Monthly Archives: December 2016

Destinations for Family adventure

1. Iceland

Travel to Iceland and within one trip your family can go dog-sledding, whale watching and glacier trekking, as well as see the Northern Lights and spend plenty of time jumping in and out of thermal pools. If that isn’t adventurous enough for you, how about descending into the bowels of an active volcano?

2. New Zealand

New Zealand’s natural beauty and excellent reputation for outdoor pursuits make it a popular destination for families. Hiring a camper van is not only an economical way to explore the country but also gives you the freedom of the open road and the fun of outdoor life without having to put a tent up each night.

3. Marrakesh, Morocco

The call to prayer and snake charmers plying their trade; tiny alleys to explore; shops with wares piled high; spices, tagines and fresh juices to sample – a visit to the medina in Marrakesh is an adventure for the senses. It’s also a great opportunity to learn an important skill of travelling: the art of haggling.

4. South Africa

Seeing animals in the wild scores pretty high on the adventure meter for most people. South Africa’s Kruger National Park is recommended for children due to the high likelihood of spotting animals and the relatively small distances involved in travelling round the southern part of the park. There are also family-friendly lodges with pools for when everyone needs to cool off.

5. Snowdonia, UK

‘Bounce below’ on trampolines hidden within caves, fly through the air on a giant swing and surf an inland lagoon. It’s not hard to see why North Wales made our Top Destinations list for 2017. Kids will also love adventuring through history at the many castles, climbing to the top of Snowdon and resting weary legs on a narrow-gauge railway or two.

6. Washington, DC, USA

Exploring a world-famous city is an adventure in itself. In DC you can combine learning the art of espionage (at the International Spy Museum) with a dose of history (the Lincoln Memorial, plus a range of excellent museums) and lots of fun (the elevator ride to the top of the Washington Monument, paddle boating in the Tidal Basin).

7. Southwestern Australia

Do your kids have their heads in the clouds? Treat them to a 600m-long treetop walk in the Valley of the Giants. Or do they prefer to go underground? Check out the fascinating caves in the Margaret Riverregion. Is wildlife their thing? Go whale watching in Geographe Bay. Beach combing? Bike riding? Tree climbing? You’ve guessed it…

8. Japan

For robot-loving, game-playing, tech-happy teens a trip to Japan is a dream come true. Add some cerebral pursuits – discover manga and anime together or visit ancient temples and shrines – and include a visit to one of the national parks or island beaches for when everyone needs to breathe out. Before you know it, you’ve got a trip to please even the most reluctant adventurers in your family.

9. Sri Lanka

Between elephants and trains, ancient temples and beaches, forts and natural parks, there’s plenty to keep families busy in this little part of the Indian subcontinent. Even better, Sri Lankans welcome children with open arms, so – with a little planning and an appetite for adventure – travelling here is a rewarding experience for all.

10. Malaysia

Whether you go for beaches, jungle or one of the child-friendly cities, exploring Malaysia is a great way to introduce Southeast Asia to your kids. The mix of cultures allows just enough of the familiar (colonial architecture, shopping centres, Western food) for when the exotic (the heat, the flavours, the bustle) becomes overwhelming.

10 adventures in Naples’ underworld

The city’s inhabitants have been tunnelling into the easily quarriable yellow tuff rock beneath their feet for millennia, leaving a veritable honeycomb of crypts, catacombs and air-raid shelters for visitors to explore.

Time travel at Napoli Sotterranea

Illuminating and entertaining, the Napoli Sotterranea guided tour digs deep down, forty meters down, into Naples’ multi-layered history. You will cross through the reverberant cavities of an ancient Greco-Roman aqueduct and squeeze through a constricted channel with only a candle as your guide and the promise of an aquamarine cistern at the other end. Reminders of the underground’s use as a WWII air raid shelter cast a sombre note, whilst an experimental underground vegetable garden shines a light towards the future.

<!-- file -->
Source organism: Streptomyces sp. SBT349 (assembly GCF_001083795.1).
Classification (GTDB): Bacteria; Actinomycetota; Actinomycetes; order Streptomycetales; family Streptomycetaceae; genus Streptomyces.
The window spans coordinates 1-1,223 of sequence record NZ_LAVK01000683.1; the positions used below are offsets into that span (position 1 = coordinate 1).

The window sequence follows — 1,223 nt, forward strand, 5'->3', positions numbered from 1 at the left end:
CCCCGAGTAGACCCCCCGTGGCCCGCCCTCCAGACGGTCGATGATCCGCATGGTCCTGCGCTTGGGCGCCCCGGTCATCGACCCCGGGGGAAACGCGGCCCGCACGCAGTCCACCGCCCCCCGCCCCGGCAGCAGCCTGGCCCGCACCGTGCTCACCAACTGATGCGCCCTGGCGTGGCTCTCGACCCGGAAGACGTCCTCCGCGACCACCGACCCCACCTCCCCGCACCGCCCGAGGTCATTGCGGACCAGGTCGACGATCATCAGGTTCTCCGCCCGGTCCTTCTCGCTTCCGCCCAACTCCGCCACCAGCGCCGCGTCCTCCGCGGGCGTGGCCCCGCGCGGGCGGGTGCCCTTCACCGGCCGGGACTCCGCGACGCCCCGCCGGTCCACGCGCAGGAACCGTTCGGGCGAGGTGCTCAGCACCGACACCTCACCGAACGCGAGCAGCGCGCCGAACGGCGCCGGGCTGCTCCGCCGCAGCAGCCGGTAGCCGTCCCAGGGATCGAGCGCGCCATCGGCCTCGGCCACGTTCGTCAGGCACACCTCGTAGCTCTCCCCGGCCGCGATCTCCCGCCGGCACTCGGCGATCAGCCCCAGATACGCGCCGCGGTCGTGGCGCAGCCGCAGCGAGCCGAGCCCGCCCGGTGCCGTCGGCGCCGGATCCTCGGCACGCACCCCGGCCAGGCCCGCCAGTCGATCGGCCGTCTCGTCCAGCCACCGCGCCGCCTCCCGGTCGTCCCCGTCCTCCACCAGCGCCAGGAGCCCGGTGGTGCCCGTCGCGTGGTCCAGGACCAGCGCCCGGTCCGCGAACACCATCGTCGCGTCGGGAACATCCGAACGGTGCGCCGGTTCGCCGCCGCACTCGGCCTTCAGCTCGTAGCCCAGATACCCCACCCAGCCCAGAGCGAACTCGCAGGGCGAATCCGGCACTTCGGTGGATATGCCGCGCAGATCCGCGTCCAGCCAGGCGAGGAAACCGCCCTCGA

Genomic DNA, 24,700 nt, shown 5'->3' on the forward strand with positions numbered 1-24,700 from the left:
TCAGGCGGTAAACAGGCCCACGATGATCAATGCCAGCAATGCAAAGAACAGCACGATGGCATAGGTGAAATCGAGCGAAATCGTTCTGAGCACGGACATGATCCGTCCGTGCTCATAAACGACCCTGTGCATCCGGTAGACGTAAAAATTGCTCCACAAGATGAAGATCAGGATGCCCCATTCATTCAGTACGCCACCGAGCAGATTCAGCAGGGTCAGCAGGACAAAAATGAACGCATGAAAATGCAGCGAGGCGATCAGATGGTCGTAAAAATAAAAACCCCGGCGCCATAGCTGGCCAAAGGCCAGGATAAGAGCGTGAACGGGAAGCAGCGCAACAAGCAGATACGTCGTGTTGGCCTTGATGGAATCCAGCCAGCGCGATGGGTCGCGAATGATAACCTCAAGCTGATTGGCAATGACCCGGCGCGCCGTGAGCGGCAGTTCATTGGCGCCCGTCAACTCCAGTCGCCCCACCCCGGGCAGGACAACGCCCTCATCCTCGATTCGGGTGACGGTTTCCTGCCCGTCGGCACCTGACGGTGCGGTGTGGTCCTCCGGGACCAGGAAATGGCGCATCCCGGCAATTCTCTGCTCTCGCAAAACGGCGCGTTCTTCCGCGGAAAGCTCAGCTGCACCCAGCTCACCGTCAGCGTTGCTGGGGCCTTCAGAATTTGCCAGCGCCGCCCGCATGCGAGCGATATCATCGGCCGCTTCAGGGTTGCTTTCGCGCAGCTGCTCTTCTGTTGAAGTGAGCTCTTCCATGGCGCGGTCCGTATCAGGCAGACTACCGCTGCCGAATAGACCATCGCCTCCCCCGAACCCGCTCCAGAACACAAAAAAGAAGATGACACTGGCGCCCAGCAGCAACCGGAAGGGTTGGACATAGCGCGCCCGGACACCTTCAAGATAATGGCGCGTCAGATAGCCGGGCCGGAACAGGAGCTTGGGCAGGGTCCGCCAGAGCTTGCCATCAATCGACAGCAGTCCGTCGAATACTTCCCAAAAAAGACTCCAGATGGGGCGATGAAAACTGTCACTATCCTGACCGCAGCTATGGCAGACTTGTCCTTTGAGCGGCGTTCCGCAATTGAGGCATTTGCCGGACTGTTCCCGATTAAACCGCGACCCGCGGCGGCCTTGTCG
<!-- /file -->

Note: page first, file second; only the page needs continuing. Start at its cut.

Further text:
Remember WWII at the Bourbon Tunnel

No one escapes the Bourbon Tunnel tour unscathed. The sheer size and scale of this cavernous 17th-century cistern turned would-be royal escape route are humbling enough, but the cruel reminders of its use as a WWII air-raid shelter will chill you to the bone: low-voltage electricity supplies, toilets, showers, cots, toys and heart-breaking graffiti – messages of hope and fear etched into the walls for posterity. Book ahead for a longer and more immersive experience on the ‘Adventure’ or ‘Speleo’ tours.

Walk the streets of ancient Neapolis

Discover the often overlooked Greco-Roman city of Neapolis, hidden down a secret stairway in San Lorenzo Maggiore’s main cloister. Descending one flight down lands you smack in the middle of ancient Neapolis’ marketplace. Stroll amongst dimly lit shopfronts of pale-yellow diamond-patterned bricks: once premises for the butcher, the baker, even the banker. Pass through an arched cryptoportico (a covered passageway that was perhaps the city’s fish market) and beyond find precious fragments of frescoes and mosaic floors.

Explore ancient-Greek tombs at the Necropolis of Neapolis

Join a guided tour with Celanapoli (celanapoli.it, reservations required) to step behind the creaking door of an unremarkable palazzo and down a flight of dusty stairs into this treasured vestige: two hypogea of the Hellenistic Necropolis of Neapolis. An earthquake serendipitously unearthed these 2400-year-old Greek aristocratic tombs, their lavish burial practices evidenced by precious fresco fragments and extraordinarily, the ochre feet and draped legs of a partially excavated high-relief sculpture, seemingly trapped in time and rock.

Carve out time to explore the San Gennaro Catacombs

A two-level labyrinthine complex chiselled into the yellow tuff of Capodimonte hill, the San Gennaro Catacombs are the largest in southern Italy. State of the art LED lighting casts an otherworldly glow on the floor-to-ceiling burial chambers, solemn chapels and precious frescoes and mosaics. Naples’ favourite patron saint, San Gennaro, once rested here. His deserted tomb and the oldest known portrait of him remain.

Dig into Dominican death rituals at the San Gaudioso Catacombs

Decompose and drain away: this was the ghastly burial practice favoured by the 17th-century Dominicans. Left behind at the San Gaudioso Catacombs are both the hollowed-out stone seats (cantarelle) that collected body fluids as they drained away and the skull-topped frescoes that acted as Dominican grave markers. Before the Dominicans, the North African bishop San Gaudioso and his contemporaries were entombed here. Frescoes and mosaics from the 5th and 6th centuries linger still.

Both San Gaudioso and San Gennaro Catacombs can only be visited on a guided tour, with the same ticket valid for both sites.